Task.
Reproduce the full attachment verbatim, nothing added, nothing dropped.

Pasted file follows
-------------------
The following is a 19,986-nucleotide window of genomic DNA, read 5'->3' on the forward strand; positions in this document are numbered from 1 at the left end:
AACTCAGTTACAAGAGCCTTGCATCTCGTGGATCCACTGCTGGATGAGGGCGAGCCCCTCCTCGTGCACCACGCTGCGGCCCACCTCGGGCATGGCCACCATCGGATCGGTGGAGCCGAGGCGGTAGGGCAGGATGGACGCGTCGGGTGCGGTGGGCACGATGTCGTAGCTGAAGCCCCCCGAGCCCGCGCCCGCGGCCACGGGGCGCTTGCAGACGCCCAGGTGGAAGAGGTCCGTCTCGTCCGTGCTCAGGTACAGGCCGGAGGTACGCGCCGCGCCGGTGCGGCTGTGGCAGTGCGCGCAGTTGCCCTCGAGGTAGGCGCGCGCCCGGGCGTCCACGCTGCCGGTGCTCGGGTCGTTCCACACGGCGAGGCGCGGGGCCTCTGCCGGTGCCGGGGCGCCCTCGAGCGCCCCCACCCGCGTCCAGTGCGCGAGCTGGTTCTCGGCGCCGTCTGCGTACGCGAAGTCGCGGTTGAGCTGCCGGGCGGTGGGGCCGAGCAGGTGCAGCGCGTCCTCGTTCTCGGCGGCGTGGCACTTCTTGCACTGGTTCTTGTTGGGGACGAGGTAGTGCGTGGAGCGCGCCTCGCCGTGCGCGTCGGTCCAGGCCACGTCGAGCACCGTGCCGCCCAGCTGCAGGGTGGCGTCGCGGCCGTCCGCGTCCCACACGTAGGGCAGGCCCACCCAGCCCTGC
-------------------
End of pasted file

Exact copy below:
The following is a 19,986-nucleotide window of genomic DNA, read 5'->3' on the forward strand; positions in this document are numbered from 1 at the left end:
AACTCAGTTACAAGAGCCTTGCATCTCGTGGATCCACTGCTGGATGAGGGCGAGCCCCTCCTCGTGCACCACGCTGCGGCCCACCTCGGGCATGGCCACCATCGGATCGGTGGAGCCGAGGCGGTAGGGCAGGATGGACGCGTCGGGTGCGGTGGGCACGATGTCGTAGCTGAAGCCCCCCGAGCCCGCGCCCGCGGCCACGGGGCGCTTGCAGACGCCCAGGTGGAAGAGGTCCGTCTCGTCCGTGCTCAGGTACAGGCCGGAGGTACGCGCCGCGCCGGTGCGGCTGTGGCAGTGCGCGCAGTTGCCCTCGAGGTAGGCGCGCGCCCGGGCGTCCACGCTGCCGGTGCTCGGGTCGTTCCACACGGCGAGGCGCGGGGCCTCTGCCGGTGCCGGGGCGCCCTCGAGCGCCCCCACCCGCGTCCAGTGCGCGAGCTGGTTCTCGGCGCCGTCTGCGTACGCGAAGTCGCGGTTGAGCTGCCGGGCGGTGGGGCCGAGCAGGTGCAGCGCGTCCTCGTTCTCGGCGGCGTGGCACTTCTTGCACTGGTTCTTGTTGGGGACGAGGTAGTGCGTGGAGCGCGCCTCGCCGTGCGCGTCGGTCCAGGCCACGTCGAGCACCGTGCCGCCCAGCTGCAGGGTGGCGTCGCGGCCGTCCGCGTCCCACACGTAGGGCAGGCCCACCCAGCCCTGC